The birth of a totalitarian state begins with the control over the information accessible to the public and the ability of the public to propagate information forwards. By having such surveillance programs, we limit the type and level of discourse possible in our society and thus are left in a homogenous bubble which the interest groups that wield power are able to control.
Read more: Pakistan: Big Brother is watching you!
“Over the past few years, it has become evident that governments around the world have taken liberties which were not theirs to take in the first place, completely disregarding the principles of human rights. Under the guise of “anti-terrorism” initiatives, Pakistan too has passed laws and policies that are excessive and violate civil liberties.” wrote digital-rights group Bolo Bhi
Democratic process requires a plurality of opinion; it requires the inclusion of points of views that we tend to disagree with. By have rational discourse on the topics, people are able to arrive at more rational conclusions about the world around them and so become better-informed votes. The limiting of opinions and information serves the purpose of blocking out ideas that would have otherwise added to the organic growth of society at large.
The use of state surveillance is indeed a slippery slope that can one day lead to even higher levels of information control. Right now we are passing through the stage of blocking out opinions that are contrary to our religious, political and nationalistic ideologies, but very soon we may be arriving at the stage at which merely questioning that censorship will also be silenced. The greatest deception may be that we tend to have a certain mental image of what a surveillance state looks like; but that image is misleading, we are being watched and monitored every single day, we just don’t know the importance of calling the government out for it.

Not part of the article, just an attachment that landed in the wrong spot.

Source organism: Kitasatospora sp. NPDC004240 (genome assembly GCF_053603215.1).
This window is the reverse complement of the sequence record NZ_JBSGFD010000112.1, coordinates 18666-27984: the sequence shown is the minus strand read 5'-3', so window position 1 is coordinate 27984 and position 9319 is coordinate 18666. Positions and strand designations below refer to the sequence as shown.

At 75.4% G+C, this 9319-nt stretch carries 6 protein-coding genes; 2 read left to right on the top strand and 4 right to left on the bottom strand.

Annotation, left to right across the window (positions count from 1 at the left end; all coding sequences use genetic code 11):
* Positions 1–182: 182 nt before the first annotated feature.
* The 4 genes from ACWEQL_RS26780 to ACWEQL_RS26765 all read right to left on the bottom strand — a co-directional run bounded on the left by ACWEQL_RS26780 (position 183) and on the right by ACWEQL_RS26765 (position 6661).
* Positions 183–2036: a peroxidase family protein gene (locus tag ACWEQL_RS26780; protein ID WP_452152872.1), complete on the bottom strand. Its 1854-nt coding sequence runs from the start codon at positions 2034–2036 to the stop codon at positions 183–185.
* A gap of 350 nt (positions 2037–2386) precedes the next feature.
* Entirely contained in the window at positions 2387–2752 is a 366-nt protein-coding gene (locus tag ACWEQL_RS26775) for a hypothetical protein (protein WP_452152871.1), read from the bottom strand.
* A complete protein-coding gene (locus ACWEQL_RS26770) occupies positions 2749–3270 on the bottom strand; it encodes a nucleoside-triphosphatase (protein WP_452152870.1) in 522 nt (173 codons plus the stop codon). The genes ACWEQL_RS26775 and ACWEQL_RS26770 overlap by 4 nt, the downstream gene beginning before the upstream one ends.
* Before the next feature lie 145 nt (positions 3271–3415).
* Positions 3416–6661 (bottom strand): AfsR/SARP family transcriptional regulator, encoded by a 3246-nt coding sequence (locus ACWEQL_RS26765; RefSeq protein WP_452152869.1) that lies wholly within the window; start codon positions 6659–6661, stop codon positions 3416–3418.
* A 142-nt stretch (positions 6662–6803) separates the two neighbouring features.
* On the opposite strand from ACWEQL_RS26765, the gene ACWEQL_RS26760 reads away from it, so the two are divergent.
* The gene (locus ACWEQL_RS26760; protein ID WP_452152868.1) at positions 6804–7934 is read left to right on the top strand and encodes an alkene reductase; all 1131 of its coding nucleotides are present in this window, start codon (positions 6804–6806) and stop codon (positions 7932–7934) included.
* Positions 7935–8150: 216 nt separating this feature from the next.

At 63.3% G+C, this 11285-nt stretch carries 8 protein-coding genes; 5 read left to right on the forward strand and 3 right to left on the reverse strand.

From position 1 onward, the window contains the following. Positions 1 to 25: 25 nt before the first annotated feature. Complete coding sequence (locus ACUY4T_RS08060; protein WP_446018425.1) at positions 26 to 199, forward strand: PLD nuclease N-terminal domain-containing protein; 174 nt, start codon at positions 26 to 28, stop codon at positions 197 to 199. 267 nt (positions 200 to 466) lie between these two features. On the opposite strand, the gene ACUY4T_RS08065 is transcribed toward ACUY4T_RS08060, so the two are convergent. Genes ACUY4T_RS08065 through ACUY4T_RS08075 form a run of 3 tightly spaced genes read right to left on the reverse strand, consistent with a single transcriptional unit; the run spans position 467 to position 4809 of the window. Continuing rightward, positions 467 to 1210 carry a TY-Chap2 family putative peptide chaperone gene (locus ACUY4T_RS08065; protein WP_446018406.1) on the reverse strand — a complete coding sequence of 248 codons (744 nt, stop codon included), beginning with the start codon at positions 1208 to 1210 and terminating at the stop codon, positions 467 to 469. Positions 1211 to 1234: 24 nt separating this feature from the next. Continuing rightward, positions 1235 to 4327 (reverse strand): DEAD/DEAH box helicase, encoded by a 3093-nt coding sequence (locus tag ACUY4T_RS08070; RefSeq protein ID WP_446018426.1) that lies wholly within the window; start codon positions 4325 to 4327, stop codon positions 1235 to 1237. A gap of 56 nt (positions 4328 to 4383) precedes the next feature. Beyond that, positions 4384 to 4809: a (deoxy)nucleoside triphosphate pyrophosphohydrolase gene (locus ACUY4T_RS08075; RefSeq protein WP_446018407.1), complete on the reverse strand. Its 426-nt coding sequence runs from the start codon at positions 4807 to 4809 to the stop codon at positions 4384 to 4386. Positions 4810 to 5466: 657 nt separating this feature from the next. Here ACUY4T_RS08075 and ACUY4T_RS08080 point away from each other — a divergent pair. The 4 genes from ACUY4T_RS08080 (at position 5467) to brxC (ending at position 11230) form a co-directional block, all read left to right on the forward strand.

It’s our fault
You dear reader, are to blame for this silence, and I am too. The educated and intellectuals of the country have the responsibility of raising alarm. The lack of literacy in this country means that the common man is naturally inclined to shove this off as a non-issue. We are privileged to be able to comprehend the importance of this issue, and it’s time we employed that privilege for good use.
The ruling class is an interest group of its own and it only serves the populous if the institutions in place limit the actions of those individuals. Our country lacks these institutions and so the responsibility lies on us to keep them in check. Accountability precedes effective and constitutional governance, and we are not doing anything to help the process. Organizations such as Bolo Bhi have been calling for this sort of activism for ages, but we have been ignoring their warnings.
Read more: Why is PEMRA not playing its actual role?
Every single day the number of internet and phone users in the country is increasing, and with this increment comes greater incentive to control the users. It is our responsibility to make sure that doesn’t happen.
M. Usama Khawar is an undergraduate student currently pursuing a degree in the Social Sciences from The Institute of Business Administration, Karachi. His writing interests are vast, ranging from culture to philosophy to psychology.